In capitalism, the few elite ensure their own survival at the expense of people, the earth, and its resources. We wake up every day to a market that sees us as tools and commodities, renders us disposable, and deems us ungrateful and flawed when we break – a system that deems poverty to be the poor’s fault and demonizes those exploited by cheap labour after it has left them no choice. Meanwhile, our care labour sustains this market and yet remains invisible, undervalued, unpaid, although none of this could exist without it.

What would we do all day if we didn’t have to work for a salary? In a world outside capitalism, we would put our labour where we feel – and know we’re useful – to build around us what we need. Caring for life would be at the center of valued labour. Sex work would be decriminalized and respected; domestic labour would be recognized, shared, visible, paid, and valued; emotional labour would be acknowledged, cherished, and offered back.

Who decides what’s worth what? Who decides what is productive or not? Let us own the products of our labour. Let us decide for ourselves the conditions of our work. Replace corporations with cooperatives! Replace managers with democratic workers’ councils! Replace competition with solidarity!

Under the guise of corporate social responsibility, we are deceived by the claim that capitalism can be green and reduce the exhaustion of natural resources. But over-extraction, deforestation, and resource wars have led to climate change, extinction of wildlife, and destruction of ecosystems. Today, there are environmental refugees all around the world, while CEOs and politicians shelter themselves in mountain palaces and air-conditioned cars.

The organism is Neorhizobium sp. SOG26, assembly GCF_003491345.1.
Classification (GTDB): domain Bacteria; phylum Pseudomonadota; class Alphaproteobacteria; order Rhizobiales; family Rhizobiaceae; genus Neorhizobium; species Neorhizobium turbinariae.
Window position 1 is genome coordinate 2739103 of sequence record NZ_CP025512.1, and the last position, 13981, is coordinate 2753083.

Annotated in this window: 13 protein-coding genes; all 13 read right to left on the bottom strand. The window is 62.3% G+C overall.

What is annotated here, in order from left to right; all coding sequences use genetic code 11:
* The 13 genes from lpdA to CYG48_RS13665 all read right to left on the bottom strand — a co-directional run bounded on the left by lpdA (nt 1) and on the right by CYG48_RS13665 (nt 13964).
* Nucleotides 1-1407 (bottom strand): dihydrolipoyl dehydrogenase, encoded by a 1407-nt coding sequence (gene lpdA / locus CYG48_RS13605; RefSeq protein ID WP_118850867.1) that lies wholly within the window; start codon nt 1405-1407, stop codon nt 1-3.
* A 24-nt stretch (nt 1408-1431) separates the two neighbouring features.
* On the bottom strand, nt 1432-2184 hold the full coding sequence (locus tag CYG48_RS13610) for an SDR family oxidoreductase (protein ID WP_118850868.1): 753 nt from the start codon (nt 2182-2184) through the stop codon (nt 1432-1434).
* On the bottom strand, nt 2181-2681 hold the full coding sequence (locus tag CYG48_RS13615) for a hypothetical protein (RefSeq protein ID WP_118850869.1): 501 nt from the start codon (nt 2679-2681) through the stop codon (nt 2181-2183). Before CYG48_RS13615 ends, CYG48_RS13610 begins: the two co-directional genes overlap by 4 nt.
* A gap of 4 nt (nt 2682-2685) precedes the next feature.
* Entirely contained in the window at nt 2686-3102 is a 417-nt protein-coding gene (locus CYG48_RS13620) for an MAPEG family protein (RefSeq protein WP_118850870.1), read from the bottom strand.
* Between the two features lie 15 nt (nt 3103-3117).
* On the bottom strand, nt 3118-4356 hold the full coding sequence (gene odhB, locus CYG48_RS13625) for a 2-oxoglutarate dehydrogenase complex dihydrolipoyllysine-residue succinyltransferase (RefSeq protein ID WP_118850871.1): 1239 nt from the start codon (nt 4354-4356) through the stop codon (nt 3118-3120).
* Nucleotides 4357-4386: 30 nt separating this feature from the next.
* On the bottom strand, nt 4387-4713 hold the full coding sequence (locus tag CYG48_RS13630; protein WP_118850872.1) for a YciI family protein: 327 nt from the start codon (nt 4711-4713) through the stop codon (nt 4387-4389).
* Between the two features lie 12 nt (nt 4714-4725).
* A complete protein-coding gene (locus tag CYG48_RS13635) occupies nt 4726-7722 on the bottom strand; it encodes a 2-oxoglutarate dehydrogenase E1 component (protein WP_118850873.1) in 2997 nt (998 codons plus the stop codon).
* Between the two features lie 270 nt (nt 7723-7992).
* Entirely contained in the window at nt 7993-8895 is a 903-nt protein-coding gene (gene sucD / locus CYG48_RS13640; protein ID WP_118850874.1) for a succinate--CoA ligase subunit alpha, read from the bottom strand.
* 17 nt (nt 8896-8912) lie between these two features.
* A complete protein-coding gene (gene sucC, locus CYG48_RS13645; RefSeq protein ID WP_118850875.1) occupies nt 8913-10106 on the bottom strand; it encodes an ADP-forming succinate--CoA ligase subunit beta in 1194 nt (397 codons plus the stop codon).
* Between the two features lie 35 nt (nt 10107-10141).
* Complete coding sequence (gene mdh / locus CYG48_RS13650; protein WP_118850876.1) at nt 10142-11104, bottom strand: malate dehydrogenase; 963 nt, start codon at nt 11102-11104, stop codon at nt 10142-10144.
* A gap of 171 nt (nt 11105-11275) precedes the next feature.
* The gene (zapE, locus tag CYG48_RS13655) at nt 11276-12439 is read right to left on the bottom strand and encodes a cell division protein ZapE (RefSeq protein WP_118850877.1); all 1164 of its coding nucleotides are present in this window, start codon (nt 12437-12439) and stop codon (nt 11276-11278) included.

Ecological justice and human justice are tightly connected. We aim for a holistic ecosystem where all living beings and natural bodies are left in peace to nurture one another, and where natural resources are protected and put to use only for genuine need. Nothing truly lives well until everything lives well.

When we give nature enough space to regenerate, it will never waste its plentiful gifts. We want a decolonized nature so that none of it is exploited and everything fits in. Permaculture provides us with a model where we put equal access to resources at the center of our society, where nothing is wasted, nothing is marginalized, nothing is exploited, and everything is returned. Everything is given the space it needs to grow, and everything finds a home.

Our homes are made to keep us warm and protected. Kitchens are made for us to cook and gather. Bedrooms are for us to do whatever we feel like, and to rest, and love our bodies. These are not tools for real-estate speculation. Why is having a roof over our heads dependent on how much money we have? Our homes are not for sale! So let us organize and form housing cooperatives!

Building coops and communities is about helping each other grow, about sharing our knowledge and skills, about sustaining our communities, and about building our collective power. Patriarchy wants to keep us reactive; our task is to transcend seasonal activism and create long-lasting, ever-growing bonds and movements.

Imagine this world, where individual well-being and community uplift each other, where whom you choose to be and what you choose to look like is valued by the collective, and contributes to it. We want to dress to express and be free to move our bodies through the streets as we please, to dance with joy, both personal and shared.

There isn’t one way that society or family or community should be. Let us dispose of coercive heteronormative parenting. Let us raise children with free and radical love! What have you unlearnt, and what are you going to teach them? When we change the way we teach, the future will follow.

We’re taking back the future, and no one will steal it from us!